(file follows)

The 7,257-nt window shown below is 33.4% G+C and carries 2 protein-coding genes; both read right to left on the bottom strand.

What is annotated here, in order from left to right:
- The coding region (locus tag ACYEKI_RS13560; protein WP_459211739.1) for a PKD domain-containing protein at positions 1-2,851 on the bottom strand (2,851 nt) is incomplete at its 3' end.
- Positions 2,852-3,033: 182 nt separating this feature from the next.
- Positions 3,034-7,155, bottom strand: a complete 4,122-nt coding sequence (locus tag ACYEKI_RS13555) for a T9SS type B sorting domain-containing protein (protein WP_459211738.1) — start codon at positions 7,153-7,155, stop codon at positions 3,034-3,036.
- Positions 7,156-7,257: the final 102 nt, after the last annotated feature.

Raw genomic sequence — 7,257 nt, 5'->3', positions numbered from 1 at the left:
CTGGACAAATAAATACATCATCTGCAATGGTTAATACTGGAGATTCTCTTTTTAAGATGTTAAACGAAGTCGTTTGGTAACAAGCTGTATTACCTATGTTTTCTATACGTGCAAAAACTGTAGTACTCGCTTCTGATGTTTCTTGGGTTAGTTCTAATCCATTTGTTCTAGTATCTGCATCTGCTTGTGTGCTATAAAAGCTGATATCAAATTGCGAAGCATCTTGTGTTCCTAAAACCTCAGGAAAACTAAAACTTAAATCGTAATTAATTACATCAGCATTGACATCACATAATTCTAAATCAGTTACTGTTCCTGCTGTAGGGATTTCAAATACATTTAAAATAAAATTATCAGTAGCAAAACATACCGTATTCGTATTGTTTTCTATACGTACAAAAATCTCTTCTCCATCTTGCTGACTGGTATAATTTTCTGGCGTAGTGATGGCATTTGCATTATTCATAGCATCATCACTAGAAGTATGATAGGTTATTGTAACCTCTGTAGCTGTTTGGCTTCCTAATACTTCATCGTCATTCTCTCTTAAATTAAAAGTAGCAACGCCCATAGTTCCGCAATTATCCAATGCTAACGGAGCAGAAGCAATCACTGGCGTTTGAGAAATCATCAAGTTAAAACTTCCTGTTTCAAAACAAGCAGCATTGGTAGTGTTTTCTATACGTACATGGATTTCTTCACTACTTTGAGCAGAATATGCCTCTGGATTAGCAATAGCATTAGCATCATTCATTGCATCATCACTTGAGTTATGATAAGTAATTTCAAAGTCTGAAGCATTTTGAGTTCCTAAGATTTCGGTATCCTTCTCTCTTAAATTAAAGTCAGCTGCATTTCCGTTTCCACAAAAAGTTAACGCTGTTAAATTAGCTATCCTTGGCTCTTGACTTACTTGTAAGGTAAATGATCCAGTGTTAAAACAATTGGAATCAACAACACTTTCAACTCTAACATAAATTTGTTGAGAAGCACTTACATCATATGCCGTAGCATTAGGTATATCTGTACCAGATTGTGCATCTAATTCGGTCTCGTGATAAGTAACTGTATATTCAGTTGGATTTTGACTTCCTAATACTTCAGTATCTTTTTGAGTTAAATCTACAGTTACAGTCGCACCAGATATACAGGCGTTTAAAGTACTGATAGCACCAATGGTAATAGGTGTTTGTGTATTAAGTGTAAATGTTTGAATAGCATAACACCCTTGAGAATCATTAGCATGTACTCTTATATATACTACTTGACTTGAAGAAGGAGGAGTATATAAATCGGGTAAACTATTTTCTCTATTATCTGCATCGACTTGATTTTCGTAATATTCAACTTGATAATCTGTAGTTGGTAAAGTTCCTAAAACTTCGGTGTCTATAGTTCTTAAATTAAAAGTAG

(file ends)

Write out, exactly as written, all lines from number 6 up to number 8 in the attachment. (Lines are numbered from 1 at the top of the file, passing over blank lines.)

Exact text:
- Positions 7,156-7,257: the final 102 nt, after the last annotated feature.

Raw genomic sequence — 7,257 nt, 5'->3', positions numbered from 1 at the left:
CTGGACAAATAAATACATCATCTGCAATGGTTAATACTGGAGATTCTCTTTTTAAGATGTTAAACGAAGTCGTTTGGTAACAAGCTGTATTACCTATGTTTTCTATACGTGCAAAAACTGTAGTACTCGCTTCTGATGTTTCTTGGGTTAGTTCTAATCCATTTGTTCTAGTATCTGCATCTGCTTGTGTGCTATAAAAGCTGATATCAAATTGCGAAGCATCTTGTGTTCCTAAAACCTCAGGAAAACTAAAACTTAAATCGTAATTAATTACATCAGCATTGACATCACATAATTCTAAATCAGTTACTGTTCCTGCTGTAGGGATTTCAAATACATTTAAAATAAAATTATCAGTAGCAAAACATACCGTATTCGTATTGTTTTCTATACGTACAAAAATCTCTTCTCCATCTTGCTGACTGGTATAATTTTCTGGCGTAGTGATGGCATTTGCATTATTCATAGCATCATCACTAGAAGTATGATAGGTTATTGTAACCTCTGTAGCTGTTTGGCTTCCTAATACTTCATCGTCATTCTCTCTTAAATTAAAAGTAGCAACGCCCATAGTTCCGCAATTATCCAATGCTAACGGAGCAGAAGCAATCACTGGCGTTTGAGAAATCATCAAGTTAAAACTTCCTGTTTCAAAACAAGCAGCATTGGTAGTGTTTTCTATACGTACATGGATTTCTTCACTACTTTGAGCAGAATATGCCTCTGGATTAGCAATAGCATTAGCATCATTCATTGCATCATCACTTGAGTTATGATAAGTAATTTCAAAGTCTGAAGCATTTTGAGTTCCTAAGATTTCGGTATCCTTCTCTCTTAAATTAAAGTCAGCTGCATTTCCGTTTCCACAAAAAGTTAACGCTGTTAAATTAGCTATCCTTGGCTCTTGACTTACTTGTAAGGTAAATGATCCAGTGTTAAAACAATTGGAATCAACAACACTTTCAACTCTAACATAAATTTGTTGAGAAGCACTTACATCATATGCCGTAGCATTAGGTATATCTGTACCAGATTGTGCATCTAATTCGGTCTCGTGATAAGTAACTGTATATTCAGTTGGATTTTGACTTCCTAATACTTCAGTATCTTTTTGAGTTAAATCTACAGTTACAGTCGCACCAGATATACAGGCGTTTAAAGTACTGATAGCACCAATGGTAATAGGTGTTTGTGTATTAAGTGTAAATGTTTGAATAGCATAACACCCTTGAGAATCATTAGCATGTACTCTTATATATACTACTTGACTTGAAGAAGGAGGAGTATATAAATCGGGTAAACTATTTTCTCTATTATCTGCATCGACTTGATTTTCGTAATATTCAACTTGATAATCTGTAGTTGGTAAAGTTCCTAAAACTTCGGTGTCTATAGTTCTTAAATTAAAAGTAG